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Spring 1993

3,000 Year-Old Copper/Bronze Statue On Display

Image courtesy of Musee de Louvre, Paris.

Fashioned out of copper over bronze, the headless statue of Queen Napir-Asu is one of the highlights of an exhibition at the Metropolitan Museum of Art. Called "The Royal City of Susa," the exhibition, on display in New York until March 7, also contains other objects made out of copper or bronze including a 400-pound, bronze lion about 2,500 years old.

The 51-inch Queen (without head) consists of a delicately patterned copper shell mounted on a bronze core. The sculpture, more than 3,000 years old, weighs 3,760 pounds and consists of a core of cast bronze containing 11% tin on which is mounted a copper shell cast in two halves neatly fitted together. The copper contains 1% tin plus traces of lead, iron, silver, nickel, bismuth and cobalt. The shell is attached to the core by means of copper drift pins.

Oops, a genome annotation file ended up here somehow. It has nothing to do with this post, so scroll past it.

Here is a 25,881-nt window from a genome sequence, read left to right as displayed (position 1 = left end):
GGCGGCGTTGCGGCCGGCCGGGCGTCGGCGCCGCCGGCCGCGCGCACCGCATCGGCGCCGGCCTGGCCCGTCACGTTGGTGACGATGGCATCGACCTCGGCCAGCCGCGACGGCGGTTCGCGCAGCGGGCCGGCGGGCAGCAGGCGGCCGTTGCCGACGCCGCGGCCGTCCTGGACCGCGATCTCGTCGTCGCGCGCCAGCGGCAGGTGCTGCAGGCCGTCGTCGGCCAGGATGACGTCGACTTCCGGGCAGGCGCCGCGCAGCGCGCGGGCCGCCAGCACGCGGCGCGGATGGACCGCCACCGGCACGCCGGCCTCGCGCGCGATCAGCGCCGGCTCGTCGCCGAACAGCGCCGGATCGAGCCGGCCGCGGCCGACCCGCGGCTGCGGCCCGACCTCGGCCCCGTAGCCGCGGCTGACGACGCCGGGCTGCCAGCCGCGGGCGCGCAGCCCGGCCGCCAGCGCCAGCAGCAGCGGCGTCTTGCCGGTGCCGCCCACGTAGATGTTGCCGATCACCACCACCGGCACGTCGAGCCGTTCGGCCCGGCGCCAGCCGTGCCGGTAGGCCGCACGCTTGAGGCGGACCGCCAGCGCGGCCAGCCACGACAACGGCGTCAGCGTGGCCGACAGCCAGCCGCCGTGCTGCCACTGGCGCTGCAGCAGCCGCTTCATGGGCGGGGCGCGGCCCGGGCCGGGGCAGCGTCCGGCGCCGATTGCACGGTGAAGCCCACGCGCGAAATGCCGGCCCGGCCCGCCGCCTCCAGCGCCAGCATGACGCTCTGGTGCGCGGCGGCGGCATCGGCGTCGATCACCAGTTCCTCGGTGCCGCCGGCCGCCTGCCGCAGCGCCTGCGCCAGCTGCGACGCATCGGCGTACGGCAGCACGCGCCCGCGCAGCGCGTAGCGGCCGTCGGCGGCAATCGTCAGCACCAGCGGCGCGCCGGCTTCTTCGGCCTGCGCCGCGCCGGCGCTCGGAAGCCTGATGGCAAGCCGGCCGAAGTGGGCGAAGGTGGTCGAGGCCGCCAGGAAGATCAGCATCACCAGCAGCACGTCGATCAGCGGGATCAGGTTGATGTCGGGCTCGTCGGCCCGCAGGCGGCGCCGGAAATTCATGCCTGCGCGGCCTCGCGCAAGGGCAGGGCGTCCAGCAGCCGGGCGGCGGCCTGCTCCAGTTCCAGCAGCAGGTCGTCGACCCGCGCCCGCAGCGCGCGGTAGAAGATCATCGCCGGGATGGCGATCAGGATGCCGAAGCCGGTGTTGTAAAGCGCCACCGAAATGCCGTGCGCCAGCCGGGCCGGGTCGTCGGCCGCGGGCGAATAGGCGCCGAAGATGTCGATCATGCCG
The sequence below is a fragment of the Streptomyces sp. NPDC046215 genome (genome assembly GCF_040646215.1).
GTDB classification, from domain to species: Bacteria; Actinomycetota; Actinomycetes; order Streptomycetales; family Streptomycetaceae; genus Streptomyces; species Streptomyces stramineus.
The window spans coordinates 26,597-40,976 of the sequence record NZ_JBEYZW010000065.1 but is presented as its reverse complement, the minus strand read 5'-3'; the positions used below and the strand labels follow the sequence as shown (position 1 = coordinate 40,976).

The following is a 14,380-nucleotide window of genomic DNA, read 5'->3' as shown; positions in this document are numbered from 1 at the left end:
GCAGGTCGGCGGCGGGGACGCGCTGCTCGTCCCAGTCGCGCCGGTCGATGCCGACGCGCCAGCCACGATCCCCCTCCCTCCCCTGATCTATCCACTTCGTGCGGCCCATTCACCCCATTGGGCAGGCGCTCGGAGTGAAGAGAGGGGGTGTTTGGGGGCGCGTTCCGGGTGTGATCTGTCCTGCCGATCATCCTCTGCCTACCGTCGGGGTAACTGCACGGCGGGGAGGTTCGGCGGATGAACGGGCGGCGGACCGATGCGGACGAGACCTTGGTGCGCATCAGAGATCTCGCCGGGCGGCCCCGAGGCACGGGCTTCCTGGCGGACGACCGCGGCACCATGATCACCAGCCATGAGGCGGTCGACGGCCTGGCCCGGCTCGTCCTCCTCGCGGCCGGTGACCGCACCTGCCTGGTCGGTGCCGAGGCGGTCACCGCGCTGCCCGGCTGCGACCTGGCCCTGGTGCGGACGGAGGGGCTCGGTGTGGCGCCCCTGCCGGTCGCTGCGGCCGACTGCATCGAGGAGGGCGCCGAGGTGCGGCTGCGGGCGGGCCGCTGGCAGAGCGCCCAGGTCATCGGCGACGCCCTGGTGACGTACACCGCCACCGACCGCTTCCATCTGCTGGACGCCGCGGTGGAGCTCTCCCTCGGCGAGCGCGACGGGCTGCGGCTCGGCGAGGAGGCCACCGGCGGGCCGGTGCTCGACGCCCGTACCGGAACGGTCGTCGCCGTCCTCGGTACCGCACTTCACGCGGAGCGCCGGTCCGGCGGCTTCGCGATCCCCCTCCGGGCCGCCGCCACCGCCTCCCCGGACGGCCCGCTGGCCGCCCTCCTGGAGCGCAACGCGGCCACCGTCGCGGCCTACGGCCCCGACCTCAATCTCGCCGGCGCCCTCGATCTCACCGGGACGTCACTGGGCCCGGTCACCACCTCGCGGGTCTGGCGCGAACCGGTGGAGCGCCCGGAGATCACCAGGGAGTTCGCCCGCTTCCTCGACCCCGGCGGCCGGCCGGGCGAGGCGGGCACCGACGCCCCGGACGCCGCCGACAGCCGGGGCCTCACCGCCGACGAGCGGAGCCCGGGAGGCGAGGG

The Queen's husband, Untash-Napirisha, reigned over the Kingdom of Elam in the 14th Century, B.C. His capital, Susa (biblical Shushan) in what is now southwestern Iran, existed for 3,000 years. It was excavated by French archeologists early in this century. All 200 objects in the exhibition are on loan from the Louvre.

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